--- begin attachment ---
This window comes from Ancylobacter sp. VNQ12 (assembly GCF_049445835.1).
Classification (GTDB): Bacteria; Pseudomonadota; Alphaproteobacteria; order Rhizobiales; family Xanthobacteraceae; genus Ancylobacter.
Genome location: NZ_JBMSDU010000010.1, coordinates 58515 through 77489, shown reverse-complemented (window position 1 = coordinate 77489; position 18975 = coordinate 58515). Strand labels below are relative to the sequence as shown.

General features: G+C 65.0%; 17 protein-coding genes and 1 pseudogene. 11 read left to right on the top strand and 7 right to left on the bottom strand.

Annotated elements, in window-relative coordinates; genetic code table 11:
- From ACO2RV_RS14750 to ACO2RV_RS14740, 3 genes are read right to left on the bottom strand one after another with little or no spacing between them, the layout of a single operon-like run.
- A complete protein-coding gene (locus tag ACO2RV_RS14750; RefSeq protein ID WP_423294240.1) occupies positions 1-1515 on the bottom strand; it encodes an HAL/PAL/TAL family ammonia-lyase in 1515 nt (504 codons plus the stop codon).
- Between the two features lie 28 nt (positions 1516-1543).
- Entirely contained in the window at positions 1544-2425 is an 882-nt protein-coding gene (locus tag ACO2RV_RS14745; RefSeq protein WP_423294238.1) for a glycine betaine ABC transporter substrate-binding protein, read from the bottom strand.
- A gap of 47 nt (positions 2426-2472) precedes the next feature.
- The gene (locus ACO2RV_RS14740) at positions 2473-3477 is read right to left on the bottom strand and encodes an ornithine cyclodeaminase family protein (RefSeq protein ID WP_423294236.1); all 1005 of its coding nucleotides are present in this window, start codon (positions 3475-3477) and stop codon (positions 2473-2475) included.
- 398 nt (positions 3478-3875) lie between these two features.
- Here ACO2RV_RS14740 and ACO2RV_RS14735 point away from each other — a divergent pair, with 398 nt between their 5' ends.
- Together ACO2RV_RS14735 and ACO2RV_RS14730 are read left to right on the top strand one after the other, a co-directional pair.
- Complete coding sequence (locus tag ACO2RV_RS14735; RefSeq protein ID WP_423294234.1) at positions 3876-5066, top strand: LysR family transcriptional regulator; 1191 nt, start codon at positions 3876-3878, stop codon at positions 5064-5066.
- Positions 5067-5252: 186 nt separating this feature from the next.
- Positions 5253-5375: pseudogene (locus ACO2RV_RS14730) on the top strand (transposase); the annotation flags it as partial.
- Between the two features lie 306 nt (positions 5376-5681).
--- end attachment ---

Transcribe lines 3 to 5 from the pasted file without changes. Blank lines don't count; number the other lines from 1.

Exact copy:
Genome location: NZ_JBMSDU010000010.1, coordinates 58515 through 77489, shown reverse-complemented (window position 1 = coordinate 77489; position 18975 = coordinate 58515). Strand labels below are relative to the sequence as shown.

General features: G+C 65.0%; 17 protein-coding genes and 1 pseudogene. 11 read left to right on the top strand and 7 right to left on the bottom strand.

Annotated elements, in window-relative coordinates; genetic code table 11: